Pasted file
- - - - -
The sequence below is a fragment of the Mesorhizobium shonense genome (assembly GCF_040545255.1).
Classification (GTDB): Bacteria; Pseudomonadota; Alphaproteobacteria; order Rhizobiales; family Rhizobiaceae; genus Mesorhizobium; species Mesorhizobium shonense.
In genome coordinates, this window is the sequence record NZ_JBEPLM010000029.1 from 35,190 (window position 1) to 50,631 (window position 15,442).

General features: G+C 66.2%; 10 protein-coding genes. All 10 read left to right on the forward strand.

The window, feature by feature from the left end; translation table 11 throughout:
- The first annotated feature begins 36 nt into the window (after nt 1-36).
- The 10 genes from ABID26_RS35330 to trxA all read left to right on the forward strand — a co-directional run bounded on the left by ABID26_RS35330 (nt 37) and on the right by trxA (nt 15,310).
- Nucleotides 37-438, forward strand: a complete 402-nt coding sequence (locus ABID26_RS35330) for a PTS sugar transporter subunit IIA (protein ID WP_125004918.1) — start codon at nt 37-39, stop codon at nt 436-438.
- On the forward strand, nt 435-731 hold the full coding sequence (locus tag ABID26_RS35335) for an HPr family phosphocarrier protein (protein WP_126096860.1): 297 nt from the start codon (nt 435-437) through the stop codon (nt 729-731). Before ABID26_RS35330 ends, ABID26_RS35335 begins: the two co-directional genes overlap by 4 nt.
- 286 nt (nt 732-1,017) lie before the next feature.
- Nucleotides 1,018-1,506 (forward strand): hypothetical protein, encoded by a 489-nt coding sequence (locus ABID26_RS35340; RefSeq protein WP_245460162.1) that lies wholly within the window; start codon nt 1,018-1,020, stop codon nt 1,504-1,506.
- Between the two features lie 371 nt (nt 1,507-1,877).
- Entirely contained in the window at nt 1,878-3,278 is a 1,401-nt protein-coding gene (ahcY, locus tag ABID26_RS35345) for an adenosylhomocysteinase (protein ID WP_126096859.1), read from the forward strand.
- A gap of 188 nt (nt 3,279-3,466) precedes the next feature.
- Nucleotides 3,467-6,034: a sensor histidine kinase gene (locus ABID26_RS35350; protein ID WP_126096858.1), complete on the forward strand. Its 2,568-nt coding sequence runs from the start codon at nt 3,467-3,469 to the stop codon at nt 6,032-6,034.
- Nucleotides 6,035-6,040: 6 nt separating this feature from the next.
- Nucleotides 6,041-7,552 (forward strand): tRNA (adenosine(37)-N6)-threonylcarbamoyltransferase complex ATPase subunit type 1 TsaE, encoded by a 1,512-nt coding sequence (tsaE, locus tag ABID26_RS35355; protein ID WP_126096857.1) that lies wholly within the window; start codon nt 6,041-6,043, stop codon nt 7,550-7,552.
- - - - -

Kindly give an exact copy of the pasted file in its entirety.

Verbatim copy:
The sequence below is a fragment of the Mesorhizobium shonense genome (assembly GCF_040545255.1).
Classification (GTDB): Bacteria; Pseudomonadota; Alphaproteobacteria; order Rhizobiales; family Rhizobiaceae; genus Mesorhizobium; species Mesorhizobium shonense.
In genome coordinates, this window is the sequence record NZ_JBEPLM010000029.1 from 35,190 (window position 1) to 50,631 (window position 15,442).

General features: G+C 66.2%; 10 protein-coding genes. All 10 read left to right on the forward strand.

The window, feature by feature from the left end; translation table 11 throughout:
- The first annotated feature begins 36 nt into the window (after nt 1-36).
- The 10 genes from ABID26_RS35330 to trxA all read left to right on the forward strand — a co-directional run bounded on the left by ABID26_RS35330 (nt 37) and on the right by trxA (nt 15,310).
- Nucleotides 37-438, forward strand: a complete 402-nt coding sequence (locus ABID26_RS35330) for a PTS sugar transporter subunit IIA (protein ID WP_125004918.1) — start codon at nt 37-39, stop codon at nt 436-438.
- On the forward strand, nt 435-731 hold the full coding sequence (locus tag ABID26_RS35335) for an HPr family phosphocarrier protein (protein WP_126096860.1): 297 nt from the start codon (nt 435-437) through the stop codon (nt 729-731). Before ABID26_RS35330 ends, ABID26_RS35335 begins: the two co-directional genes overlap by 4 nt.
- 286 nt (nt 732-1,017) lie before the next feature.
- Nucleotides 1,018-1,506 (forward strand): hypothetical protein, encoded by a 489-nt coding sequence (locus ABID26_RS35340; RefSeq protein WP_245460162.1) that lies wholly within the window; start codon nt 1,018-1,020, stop codon nt 1,504-1,506.
- Between the two features lie 371 nt (nt 1,507-1,877).
- Entirely contained in the window at nt 1,878-3,278 is a 1,401-nt protein-coding gene (ahcY, locus tag ABID26_RS35345) for an adenosylhomocysteinase (protein ID WP_126096859.1), read from the forward strand.
- A gap of 188 nt (nt 3,279-3,466) precedes the next feature.
- Nucleotides 3,467-6,034: a sensor histidine kinase gene (locus ABID26_RS35350; protein ID WP_126096858.1), complete on the forward strand. Its 2,568-nt coding sequence runs from the start codon at nt 3,467-3,469 to the stop codon at nt 6,032-6,034.
- Nucleotides 6,035-6,040: 6 nt separating this feature from the next.
- Nucleotides 6,041-7,552 (forward strand): tRNA (adenosine(37)-N6)-threonylcarbamoyltransferase complex ATPase subunit type 1 TsaE, encoded by a 1,512-nt coding sequence (tsaE, locus tag ABID26_RS35355; protein ID WP_126096857.1) that lies wholly within the window; start codon nt 6,041-6,043, stop codon nt 7,550-7,552.